Denial is aided by distraction: Your phone dies—I mean breaks, sorry—a bird poops on your arm (when you can’t shower for forty more hours after the biopsy), your daughter gets bitten by a dog, and you get a ticket for that illegal left turn you’ve been making daily. You’ve practically forgotten about the lump when you scramble to your follow-up and the word malignant hits your eardrum, followed by other scary words such as invasive, surgery and chemotherapy—honestly, though, why are you surprised? Because tomorrow’s your birthday?

BEWILDERMENT

While the news tries to sink in, you’re busy making appointments for tests and with specialists, which isn’t as straightforward as it sounds. The surgeon won’t see you until you’ve had an MRI, but you can’t schedule an MRI until your insurance company OK’s it. Though nobody doubts they will OK it, that’s how these places work and offering to pay upfront won’t help. It’s byzantine. It’s insulting. Welcome to cancer.

RAGE

Seriously? Four hours and thirteen phone calls to schedule one goddamn MRI? And the earliest available slot is in three weeks? You want to know if the cancer has spread beyond your breast, and it’s like they’re waiting for it to spread so they can be certain. If in the midst of all this your partner isn’t responding pitch-perfectly to your ranting texts, remember s/he isn’t to blame for our abysmal medical system.

FREAKOUT

If you’re lucky—statistics are on your side, at least—when you know more about your particular cancer this low point will pass. But for now you have to live with it—live with the idea of death, ha, ha, the human condition. This isn’t the everyday version. Think Thelma and Louise going over the cliff, except it’s dark, raining and the cliff is indeterminate.

WHY ME?

Why you? Because you should have eaten better. Because you should have taken more vitamin D. Because you enjoy a glass of wine. Because you smoked in college. Because you were one of those Moms who pulled her shirt down from the top when breastfeeding in public, shame on you. Because you don’t always buy organic. Because after a religious upbringing you became an atheist. Because you are riddled with guilt. Continue Reading…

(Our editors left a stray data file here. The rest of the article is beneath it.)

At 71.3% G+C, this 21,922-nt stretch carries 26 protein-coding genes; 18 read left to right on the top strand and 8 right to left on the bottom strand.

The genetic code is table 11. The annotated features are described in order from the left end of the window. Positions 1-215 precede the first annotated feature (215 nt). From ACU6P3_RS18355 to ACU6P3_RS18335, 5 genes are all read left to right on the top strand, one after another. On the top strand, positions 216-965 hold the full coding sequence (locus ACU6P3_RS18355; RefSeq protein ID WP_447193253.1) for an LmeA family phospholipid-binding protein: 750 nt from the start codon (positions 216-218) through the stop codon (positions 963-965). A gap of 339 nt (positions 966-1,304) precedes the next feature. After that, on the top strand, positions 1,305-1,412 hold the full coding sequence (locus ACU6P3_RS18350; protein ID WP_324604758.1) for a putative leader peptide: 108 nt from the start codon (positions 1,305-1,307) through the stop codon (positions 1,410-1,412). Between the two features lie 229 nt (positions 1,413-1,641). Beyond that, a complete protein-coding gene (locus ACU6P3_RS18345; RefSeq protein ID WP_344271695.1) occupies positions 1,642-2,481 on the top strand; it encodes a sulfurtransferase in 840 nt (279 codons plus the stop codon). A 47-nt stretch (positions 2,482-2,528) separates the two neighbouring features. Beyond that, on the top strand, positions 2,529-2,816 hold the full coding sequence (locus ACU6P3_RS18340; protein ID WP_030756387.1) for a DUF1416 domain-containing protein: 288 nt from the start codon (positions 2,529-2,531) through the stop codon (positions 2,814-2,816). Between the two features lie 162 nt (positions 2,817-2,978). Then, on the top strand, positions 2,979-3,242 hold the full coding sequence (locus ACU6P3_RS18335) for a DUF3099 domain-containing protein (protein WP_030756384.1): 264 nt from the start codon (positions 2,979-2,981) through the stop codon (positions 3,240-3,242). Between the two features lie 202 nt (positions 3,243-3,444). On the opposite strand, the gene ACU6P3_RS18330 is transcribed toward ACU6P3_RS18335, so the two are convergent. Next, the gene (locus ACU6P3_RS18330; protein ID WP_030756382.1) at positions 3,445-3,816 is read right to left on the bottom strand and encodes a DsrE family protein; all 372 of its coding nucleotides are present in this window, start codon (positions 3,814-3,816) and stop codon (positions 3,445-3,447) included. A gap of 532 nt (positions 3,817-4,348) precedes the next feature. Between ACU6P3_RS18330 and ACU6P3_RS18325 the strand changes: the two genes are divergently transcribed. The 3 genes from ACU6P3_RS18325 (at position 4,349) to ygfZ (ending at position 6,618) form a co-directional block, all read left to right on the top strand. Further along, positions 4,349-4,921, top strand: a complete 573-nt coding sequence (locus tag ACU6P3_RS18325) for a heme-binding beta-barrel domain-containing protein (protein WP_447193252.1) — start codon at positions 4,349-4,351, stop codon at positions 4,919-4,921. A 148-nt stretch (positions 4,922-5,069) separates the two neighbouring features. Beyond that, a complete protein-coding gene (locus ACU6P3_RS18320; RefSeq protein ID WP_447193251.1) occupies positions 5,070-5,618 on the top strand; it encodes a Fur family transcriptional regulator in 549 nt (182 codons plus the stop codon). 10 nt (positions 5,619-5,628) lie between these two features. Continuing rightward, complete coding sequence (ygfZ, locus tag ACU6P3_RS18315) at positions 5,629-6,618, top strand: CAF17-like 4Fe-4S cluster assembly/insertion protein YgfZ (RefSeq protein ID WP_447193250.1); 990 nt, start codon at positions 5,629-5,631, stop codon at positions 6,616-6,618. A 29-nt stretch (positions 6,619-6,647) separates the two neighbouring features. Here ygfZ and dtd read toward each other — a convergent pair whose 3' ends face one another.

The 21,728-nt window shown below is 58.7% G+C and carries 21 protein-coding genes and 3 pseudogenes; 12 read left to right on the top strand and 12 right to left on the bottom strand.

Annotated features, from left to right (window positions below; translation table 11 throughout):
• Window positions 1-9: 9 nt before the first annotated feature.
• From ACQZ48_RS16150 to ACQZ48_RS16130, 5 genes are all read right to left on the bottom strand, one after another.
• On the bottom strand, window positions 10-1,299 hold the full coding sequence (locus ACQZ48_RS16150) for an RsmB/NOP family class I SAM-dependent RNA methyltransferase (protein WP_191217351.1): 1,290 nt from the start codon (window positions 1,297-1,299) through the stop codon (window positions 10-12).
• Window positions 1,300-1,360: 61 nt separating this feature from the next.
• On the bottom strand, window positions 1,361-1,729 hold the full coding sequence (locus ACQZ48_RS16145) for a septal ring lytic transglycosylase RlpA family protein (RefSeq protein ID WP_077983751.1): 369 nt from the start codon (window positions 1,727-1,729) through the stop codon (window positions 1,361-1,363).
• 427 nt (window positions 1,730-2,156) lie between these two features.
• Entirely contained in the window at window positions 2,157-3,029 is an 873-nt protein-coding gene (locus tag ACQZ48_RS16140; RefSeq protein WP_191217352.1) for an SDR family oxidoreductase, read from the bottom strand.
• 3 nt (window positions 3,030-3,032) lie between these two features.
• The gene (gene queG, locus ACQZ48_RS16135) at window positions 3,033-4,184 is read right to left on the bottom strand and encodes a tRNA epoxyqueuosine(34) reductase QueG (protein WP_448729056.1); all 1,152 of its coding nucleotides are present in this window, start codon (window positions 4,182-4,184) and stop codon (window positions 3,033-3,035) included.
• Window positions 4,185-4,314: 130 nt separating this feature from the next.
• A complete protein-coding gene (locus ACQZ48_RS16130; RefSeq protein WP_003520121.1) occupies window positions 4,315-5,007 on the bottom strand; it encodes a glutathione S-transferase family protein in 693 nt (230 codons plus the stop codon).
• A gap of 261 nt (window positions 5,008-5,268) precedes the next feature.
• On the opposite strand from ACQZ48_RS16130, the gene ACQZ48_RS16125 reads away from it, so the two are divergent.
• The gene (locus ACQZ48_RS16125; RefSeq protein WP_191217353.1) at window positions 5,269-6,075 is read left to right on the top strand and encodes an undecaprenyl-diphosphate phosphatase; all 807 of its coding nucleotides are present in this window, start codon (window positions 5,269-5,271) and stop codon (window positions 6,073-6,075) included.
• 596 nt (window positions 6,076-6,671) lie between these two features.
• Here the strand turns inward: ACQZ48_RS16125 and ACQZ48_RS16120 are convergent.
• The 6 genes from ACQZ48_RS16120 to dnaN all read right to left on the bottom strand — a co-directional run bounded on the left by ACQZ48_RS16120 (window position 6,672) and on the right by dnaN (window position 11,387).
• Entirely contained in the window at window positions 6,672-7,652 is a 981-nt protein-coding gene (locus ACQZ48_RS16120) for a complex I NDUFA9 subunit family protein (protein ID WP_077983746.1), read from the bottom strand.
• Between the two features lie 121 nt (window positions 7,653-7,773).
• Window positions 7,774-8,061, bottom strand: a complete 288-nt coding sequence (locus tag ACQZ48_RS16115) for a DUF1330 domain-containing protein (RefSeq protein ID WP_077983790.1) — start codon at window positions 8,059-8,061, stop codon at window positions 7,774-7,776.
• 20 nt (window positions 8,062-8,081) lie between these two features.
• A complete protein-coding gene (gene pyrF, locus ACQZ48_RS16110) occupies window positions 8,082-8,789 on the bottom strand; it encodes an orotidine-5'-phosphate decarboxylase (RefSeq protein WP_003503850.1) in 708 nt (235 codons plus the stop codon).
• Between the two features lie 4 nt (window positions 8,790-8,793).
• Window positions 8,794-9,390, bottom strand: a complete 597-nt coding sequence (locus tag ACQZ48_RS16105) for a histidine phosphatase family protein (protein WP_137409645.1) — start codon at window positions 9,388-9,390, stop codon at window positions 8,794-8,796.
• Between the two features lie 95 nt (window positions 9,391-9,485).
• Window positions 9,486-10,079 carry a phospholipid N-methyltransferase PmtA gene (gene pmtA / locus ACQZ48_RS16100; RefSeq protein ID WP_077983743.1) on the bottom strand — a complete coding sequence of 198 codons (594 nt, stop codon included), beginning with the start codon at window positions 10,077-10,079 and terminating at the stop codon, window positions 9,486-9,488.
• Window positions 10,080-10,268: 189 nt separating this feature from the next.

courage, death, Fear, Guest Posts, healing, Inspiration, Vulnerability

#MyLifeMatters

November 10, 2015

By Klyn Elsbury

A few nights ago, I was wrapped in a blanket, lying on top of an RV off of a scenic overlook in Utah staring up at a sky full of endless, scintillating stars. The air was cool and crisp, delightfully tickling my lungs as they adjusted to the altitude. A handsome man with a beautiful soul was holding my hand and pointing out Venus to the south. Together, we were dreaming about the future. Something that until Orkambi came, I had all but given up on.

I dropped out of college because I started getting hospitalized several times a year, and I believed I would never live long enough to pay off my student loan debt.

I moved to California from Florida for a career in biotech/pharmaceutical recruiting so I could be closer to the companies that were developing the very drugs that would keep me alive. That would give me hope. When I started getting hospitalized every 4 months, I made the choice to leave my corporate career and preserve my lung function via exercise, diet, and adherence to prescriptions that managed the symptoms. I tried to get in on every clinical trial for Orkambi, before it was even called Orkambi, but time and time again I was denied because my lung function was too unstable.